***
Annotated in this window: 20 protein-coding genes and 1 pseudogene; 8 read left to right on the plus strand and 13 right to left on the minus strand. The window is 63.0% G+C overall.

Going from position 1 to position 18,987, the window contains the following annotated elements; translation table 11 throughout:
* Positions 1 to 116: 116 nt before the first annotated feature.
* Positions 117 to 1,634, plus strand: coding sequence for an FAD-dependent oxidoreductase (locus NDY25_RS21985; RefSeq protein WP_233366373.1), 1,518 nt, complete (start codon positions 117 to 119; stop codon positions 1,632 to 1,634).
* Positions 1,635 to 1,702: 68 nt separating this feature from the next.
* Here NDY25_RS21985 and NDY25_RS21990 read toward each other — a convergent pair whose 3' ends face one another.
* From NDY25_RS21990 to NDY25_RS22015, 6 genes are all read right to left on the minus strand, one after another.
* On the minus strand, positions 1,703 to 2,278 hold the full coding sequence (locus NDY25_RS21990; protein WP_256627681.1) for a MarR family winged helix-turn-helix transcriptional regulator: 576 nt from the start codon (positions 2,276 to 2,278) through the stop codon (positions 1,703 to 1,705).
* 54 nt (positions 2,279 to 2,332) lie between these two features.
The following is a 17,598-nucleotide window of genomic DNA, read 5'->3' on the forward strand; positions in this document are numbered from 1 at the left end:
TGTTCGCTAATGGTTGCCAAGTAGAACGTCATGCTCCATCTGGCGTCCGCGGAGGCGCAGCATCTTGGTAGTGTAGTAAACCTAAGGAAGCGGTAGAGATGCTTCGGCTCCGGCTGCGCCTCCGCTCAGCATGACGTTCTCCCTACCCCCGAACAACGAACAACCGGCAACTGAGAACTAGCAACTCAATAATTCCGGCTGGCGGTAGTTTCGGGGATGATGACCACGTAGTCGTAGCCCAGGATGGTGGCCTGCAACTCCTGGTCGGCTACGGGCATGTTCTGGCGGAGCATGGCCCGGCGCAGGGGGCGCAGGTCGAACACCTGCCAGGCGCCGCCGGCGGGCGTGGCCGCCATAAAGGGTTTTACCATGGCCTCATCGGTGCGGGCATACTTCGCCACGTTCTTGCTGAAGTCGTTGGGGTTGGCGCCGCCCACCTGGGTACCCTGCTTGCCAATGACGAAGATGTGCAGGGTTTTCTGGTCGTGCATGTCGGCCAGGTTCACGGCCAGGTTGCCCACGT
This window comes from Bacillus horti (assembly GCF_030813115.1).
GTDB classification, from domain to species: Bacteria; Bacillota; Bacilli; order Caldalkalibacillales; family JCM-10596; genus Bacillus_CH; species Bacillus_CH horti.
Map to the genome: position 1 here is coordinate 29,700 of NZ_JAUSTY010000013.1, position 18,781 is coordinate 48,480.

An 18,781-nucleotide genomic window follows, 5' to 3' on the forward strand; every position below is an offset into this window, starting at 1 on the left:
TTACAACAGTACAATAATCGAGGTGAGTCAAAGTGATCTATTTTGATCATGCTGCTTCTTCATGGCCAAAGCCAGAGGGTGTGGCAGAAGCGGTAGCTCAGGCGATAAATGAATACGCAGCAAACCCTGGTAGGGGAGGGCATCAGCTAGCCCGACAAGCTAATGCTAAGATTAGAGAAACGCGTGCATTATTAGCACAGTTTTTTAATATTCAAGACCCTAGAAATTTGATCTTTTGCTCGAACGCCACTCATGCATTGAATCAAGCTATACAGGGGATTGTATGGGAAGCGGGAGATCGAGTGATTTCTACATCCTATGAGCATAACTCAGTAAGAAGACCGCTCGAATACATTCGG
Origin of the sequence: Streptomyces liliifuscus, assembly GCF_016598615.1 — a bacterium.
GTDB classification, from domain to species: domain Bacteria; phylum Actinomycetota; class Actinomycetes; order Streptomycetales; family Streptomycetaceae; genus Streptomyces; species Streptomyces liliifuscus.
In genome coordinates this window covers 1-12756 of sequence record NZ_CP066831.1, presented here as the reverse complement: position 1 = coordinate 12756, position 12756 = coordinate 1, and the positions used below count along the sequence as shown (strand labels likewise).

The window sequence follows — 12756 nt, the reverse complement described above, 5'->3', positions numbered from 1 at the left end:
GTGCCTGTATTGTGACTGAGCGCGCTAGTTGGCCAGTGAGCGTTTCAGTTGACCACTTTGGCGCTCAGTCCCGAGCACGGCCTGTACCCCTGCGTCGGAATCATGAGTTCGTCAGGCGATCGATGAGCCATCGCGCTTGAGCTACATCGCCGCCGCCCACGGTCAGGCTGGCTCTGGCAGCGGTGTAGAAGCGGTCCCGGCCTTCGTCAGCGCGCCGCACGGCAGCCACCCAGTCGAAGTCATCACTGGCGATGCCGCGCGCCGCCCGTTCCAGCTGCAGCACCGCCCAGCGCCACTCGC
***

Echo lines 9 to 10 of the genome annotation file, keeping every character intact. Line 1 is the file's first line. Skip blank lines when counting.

* 54 nt (positions 2,279 to 2,332) lie between these two features.
The following is a 17,598-nucleotide window of genomic DNA, read 5'->3' on the forward strand; positions in this document are numbered from 1 at the left end: